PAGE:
There are no SKUs–no barcodes–no scanning devices. Thus the hand-written ordering. This is where the mythology comes in. I inquired about the lack of computers in the store and the ancient cash registers that required each item to be manually punched in and discounts to be manually entered as well. I was told that the cash registers WERE NEW. The explanation varied based on who responded to my questions. Some employees (especially those higher up) explained that it was just CC’s way. That it had maintained the same system since its birth (over 20 years ago) and that CC does not change. I found this idea interesting for several reasons. It requires more work from employees, thus costing the business more money. It is a business after all and so shouldn’t it be concerned with profits and losses? But it may also connect to the idea that workers should have sweat on their brow constantly in order to truly earn their wages. The Protestant ethic, so to speak. Work for work’s sake.

Several other (lower-paid) employees told me that the lack of barcodes was CC policy because barcodes represent the mark of the beast. Wha?! I know, this seems far-fetched. But this is a widely held belief amongst employees and thus should not be discounted. Some are dissatisfied with this reasoning but accept it, again, as being CC’s way so it cannot be questioned. (More on this in the longer article.)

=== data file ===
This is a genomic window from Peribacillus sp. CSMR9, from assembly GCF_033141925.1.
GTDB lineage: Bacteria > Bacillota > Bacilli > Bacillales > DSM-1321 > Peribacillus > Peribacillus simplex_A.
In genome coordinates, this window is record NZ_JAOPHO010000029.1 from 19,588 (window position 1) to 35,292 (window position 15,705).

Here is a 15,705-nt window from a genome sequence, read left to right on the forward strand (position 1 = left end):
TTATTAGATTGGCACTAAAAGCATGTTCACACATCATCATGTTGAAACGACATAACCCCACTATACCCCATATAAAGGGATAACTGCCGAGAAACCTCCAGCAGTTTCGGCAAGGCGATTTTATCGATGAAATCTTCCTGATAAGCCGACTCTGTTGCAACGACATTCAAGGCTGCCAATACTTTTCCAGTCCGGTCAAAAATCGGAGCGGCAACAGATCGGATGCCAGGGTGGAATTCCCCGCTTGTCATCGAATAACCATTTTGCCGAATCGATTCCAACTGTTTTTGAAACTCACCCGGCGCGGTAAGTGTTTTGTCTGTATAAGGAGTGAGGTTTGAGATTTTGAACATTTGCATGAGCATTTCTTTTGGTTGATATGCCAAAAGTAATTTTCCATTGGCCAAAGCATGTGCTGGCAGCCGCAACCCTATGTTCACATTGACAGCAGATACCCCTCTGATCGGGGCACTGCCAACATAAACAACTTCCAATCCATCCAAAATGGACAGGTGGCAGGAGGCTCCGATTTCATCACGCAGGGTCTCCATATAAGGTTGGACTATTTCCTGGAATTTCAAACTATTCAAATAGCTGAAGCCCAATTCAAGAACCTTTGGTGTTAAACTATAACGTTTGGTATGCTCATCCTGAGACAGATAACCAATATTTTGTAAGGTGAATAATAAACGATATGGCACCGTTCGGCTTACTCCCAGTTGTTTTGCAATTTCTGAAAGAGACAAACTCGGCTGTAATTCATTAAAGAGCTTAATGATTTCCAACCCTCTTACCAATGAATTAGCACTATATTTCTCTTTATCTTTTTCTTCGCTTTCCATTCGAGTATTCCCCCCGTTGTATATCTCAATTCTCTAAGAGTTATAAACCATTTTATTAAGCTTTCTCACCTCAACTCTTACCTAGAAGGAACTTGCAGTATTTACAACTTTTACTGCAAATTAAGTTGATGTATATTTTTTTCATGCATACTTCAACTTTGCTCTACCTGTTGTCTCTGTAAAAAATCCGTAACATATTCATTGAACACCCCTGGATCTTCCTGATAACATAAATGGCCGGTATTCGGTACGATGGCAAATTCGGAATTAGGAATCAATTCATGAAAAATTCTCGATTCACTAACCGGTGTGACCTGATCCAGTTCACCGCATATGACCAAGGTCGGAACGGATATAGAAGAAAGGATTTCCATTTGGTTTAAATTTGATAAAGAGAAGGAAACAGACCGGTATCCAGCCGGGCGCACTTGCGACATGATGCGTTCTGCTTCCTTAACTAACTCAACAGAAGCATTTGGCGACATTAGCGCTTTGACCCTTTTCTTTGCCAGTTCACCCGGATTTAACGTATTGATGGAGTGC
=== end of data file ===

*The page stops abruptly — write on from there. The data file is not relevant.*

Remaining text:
Another strongly held belief is that the company does not have barcodes because then it does not have to have uniform pricing. Sales, then, do not have to be reflected at the register unless the customer notices that they are not receiving the discount and asks for it. A few employees see the lack of technology as a ploy for the company to make extra money.

There is an odd dichotomy at work at CC: they are focused on saving money (they are very concerned with hours and wages and do not move an employee to full-time unless they really need them and the employee makes enough demands) but they use a system that ultimately costs them money because it requires employees to work double or triple the hours at a task that in other stores is not nearly as involved and grueling.